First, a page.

Whenever I go out with my daughter Lilia, we tend to attract notice. After all, I am a blonde foreigner, and she is a brown-haired kid in a bright yellow wheelchair with a wire sticking to her head. Curious children often follow us around, staring blantantly. I often feel like we are on display. Depending on my mood, I either talk to the kids, or ignore them. Today we were followed twice.
The first time, was in a bookstore. As soon as we walked in, a little boy started trailing behind us. I wasn’t in the mood to explain about our appearance; sometimes I just want for us to be left alone. I ignored the kid, though I was acutely aware of his footsteps. When we were heading toward the door, I finally took a good look at him. He was still following us, and I noticed that he was limping. I thought he was doing it to mock Lilia, which is a weird thing to think, I guess, since Lilia uses a wheelchair. But I felt irritated, until I realized that his gait indicated something else – cerebral palsy, maybe. It occurred to me that instead of finding us oddities, this boy had seen something familiar in Lilia and her wheels. Maybe he felt more comfortable than curious, as if he’d found a member of his tribe.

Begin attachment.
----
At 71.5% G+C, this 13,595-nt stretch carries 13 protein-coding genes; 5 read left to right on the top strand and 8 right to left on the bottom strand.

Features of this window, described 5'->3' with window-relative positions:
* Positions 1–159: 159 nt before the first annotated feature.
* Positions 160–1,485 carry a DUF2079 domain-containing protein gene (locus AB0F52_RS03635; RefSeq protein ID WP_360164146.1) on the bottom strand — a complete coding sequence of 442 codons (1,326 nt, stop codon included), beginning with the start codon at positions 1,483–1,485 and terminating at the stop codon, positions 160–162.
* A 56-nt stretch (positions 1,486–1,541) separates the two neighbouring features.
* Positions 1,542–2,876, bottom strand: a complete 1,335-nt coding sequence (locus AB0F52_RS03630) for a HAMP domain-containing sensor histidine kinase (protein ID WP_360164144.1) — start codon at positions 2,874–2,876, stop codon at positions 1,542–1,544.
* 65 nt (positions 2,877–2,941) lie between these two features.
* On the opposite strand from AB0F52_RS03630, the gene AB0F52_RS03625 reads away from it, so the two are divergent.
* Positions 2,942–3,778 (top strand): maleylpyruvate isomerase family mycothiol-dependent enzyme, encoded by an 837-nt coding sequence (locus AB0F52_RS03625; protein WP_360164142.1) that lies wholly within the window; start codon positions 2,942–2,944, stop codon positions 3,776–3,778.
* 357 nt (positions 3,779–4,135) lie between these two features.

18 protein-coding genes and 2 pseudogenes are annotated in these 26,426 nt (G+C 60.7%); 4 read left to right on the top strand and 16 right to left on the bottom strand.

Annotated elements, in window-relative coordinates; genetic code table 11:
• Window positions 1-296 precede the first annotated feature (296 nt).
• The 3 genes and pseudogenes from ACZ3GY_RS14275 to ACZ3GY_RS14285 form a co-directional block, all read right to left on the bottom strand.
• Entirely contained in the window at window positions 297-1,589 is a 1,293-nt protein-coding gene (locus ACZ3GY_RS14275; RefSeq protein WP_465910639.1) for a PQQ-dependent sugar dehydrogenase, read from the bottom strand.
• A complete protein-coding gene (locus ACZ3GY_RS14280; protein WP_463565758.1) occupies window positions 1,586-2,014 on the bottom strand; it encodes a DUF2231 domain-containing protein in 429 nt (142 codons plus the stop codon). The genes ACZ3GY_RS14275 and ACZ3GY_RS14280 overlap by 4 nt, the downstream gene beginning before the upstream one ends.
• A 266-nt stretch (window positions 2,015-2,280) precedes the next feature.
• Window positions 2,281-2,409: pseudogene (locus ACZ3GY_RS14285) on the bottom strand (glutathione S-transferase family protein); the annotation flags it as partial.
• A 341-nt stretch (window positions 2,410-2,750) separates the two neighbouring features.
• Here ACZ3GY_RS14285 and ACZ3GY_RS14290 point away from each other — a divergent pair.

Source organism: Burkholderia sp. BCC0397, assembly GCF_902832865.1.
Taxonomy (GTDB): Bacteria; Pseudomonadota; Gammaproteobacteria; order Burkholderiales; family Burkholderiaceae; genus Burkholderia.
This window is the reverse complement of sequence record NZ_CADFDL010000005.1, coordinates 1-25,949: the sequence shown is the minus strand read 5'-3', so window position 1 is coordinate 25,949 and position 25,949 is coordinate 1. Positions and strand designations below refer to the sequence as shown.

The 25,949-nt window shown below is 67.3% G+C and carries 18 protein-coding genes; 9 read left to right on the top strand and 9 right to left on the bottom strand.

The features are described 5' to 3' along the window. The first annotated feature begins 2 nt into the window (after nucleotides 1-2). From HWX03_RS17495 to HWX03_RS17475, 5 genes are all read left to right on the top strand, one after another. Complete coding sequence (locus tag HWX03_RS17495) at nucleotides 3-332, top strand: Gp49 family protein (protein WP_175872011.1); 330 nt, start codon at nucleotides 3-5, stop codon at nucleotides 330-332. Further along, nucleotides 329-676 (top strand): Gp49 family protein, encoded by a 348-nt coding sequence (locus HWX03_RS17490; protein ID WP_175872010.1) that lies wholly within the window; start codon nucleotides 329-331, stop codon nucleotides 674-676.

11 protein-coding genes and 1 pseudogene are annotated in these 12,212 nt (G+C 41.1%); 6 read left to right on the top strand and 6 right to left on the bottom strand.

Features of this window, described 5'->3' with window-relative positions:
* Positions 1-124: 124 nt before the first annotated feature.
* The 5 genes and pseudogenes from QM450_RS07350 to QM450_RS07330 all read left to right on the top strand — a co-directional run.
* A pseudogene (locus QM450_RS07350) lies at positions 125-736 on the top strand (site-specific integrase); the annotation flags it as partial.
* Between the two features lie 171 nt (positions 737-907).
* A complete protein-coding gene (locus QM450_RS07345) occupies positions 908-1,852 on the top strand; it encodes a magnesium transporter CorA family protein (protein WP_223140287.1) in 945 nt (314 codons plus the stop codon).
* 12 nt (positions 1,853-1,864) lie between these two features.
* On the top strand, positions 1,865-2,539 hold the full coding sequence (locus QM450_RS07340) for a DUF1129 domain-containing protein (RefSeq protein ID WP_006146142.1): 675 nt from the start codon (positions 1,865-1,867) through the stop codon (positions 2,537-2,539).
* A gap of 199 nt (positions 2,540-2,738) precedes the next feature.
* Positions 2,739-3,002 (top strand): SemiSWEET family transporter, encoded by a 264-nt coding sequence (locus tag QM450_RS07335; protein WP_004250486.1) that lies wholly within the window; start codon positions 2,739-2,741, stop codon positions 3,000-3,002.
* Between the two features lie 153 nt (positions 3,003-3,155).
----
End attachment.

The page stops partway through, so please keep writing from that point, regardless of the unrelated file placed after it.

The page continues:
As we walked out the door, I smiled at his mom, and thought about how there must be other kids living in this town, wondering if there are others like them.